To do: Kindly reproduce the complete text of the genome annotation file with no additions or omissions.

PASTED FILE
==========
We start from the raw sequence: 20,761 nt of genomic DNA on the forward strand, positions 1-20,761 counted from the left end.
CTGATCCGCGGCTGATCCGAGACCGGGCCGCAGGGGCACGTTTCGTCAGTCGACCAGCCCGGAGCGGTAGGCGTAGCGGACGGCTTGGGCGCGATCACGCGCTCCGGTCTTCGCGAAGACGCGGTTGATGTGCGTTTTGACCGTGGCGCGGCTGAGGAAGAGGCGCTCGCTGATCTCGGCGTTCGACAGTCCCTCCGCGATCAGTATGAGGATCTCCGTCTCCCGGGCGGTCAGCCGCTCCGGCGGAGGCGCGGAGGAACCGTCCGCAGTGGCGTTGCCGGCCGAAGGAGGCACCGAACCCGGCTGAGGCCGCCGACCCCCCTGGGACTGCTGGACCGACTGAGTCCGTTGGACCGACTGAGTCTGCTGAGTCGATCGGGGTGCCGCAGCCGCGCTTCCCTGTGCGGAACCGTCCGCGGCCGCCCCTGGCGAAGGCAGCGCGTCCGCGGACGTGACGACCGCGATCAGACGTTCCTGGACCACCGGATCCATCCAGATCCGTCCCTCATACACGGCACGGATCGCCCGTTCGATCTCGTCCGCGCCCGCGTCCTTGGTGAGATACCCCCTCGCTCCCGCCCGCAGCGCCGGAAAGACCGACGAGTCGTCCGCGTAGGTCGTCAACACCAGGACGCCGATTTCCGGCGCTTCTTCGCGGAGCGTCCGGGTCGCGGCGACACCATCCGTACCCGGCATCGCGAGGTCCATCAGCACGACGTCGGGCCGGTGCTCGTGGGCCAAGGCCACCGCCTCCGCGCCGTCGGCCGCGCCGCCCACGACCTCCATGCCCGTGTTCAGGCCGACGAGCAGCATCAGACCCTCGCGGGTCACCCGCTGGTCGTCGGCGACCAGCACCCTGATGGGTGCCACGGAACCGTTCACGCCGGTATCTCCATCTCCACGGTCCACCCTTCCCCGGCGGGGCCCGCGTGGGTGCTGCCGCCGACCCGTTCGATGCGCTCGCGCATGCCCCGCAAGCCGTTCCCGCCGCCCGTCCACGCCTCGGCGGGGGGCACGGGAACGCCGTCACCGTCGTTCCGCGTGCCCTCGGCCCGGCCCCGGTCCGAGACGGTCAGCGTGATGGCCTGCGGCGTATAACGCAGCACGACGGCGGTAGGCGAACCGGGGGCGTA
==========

We start from the raw sequence: 20,761 nt of genomic DNA on the forward strand, positions 1-20,761 counted from the left end.
CTGATCCGCGGCTGATCCGAGACCGGGCCGCAGGGGCACGTTTCGTCAGTCGACCAGCCCGGAGCGGTAGGCGTAGCGGACGGCTTGGGCGCGATCACGCGCTCCGGTCTTCGCGAAGACGCGGTTGATGTGCGTTTTGACCGTGGCGCGGCTGAGGAAGAGGCGCTCGCTGATCTCGGCGTTCGACAGTCCCTCCGCGATCAGTATGAGGATCTCCGTCTCCCGGGCGGTCAGCCGCTCCGGCGGAGGCGCGGAGGAACCGTCCGCAGTGGCGTTGCCGGCCGAAGGAGGCACCGAACCCGGCTGAGGCCGCCGACCCCCCTGGGACTGCTGGACCGACTGAGTCCGTTGGACCGACTGAGTCTGCTGAGTCGATCGGGGTGCCGCAGCCGCGCTTCCCTGTGCGGAACCGTCCGCGGCCGCCCCTGGCGAAGGCAGCGCGTCCGCGGACGTGACGACCGCGATCAGACGTTCCTGGACCACCGGATCCATCCAGATCCGTCCCTCATACACGGCACGGATCGCCCGTTCGATCTCGTCCGCGCCCGCGTCCTTGGTGAGATACCCCCTCGCTCCCGCCCGCAGCGCCGGAAAGACCGACGAGTCGTCCGCGTAGGTCGTCAACACCAGGACGCCGATTTCCGGCGCTTCTTCGCGGAGCGTCCGGGTCGCGGCGACACCATCCGTACCCGGCATCGCGAGGTCCATCAGCACGACGTCGGGCCGGTGCTCGTGGGCCAAGGCCACCGCCTCCGCGCCGTCGGCCGCGCCGCCCACGACCTCCATGCCCGTGTTCAGGCCGACGAGCAGCATCAGACCCTCGCGGGTCACCCGCTGGTCGTCGGCGACCAGCACCCTGATGGGTGCCACGGAACCGTTCACGCCGGTATCTCCATCTCCACGGTCCACCCTTCCCCGGCGGGGCCCGCGTGGGTGCTGCCGCCGACCCGTTCGATGCGCTCGCGCATGCCCCGCAAGCCGTTCCCGCCGCCCGTCCACGCCTCGGCGGGGGGCACGGGAACGCCGTCACCGTCGTTCCGCGTGCCCTCGGCCCGGCCCCGGTCCGAGACGGTCAGCGTGATGGCCTGCGGCGTATAACGCAGCACGACGGCGGTAGGCGAACCGGGGGCGTA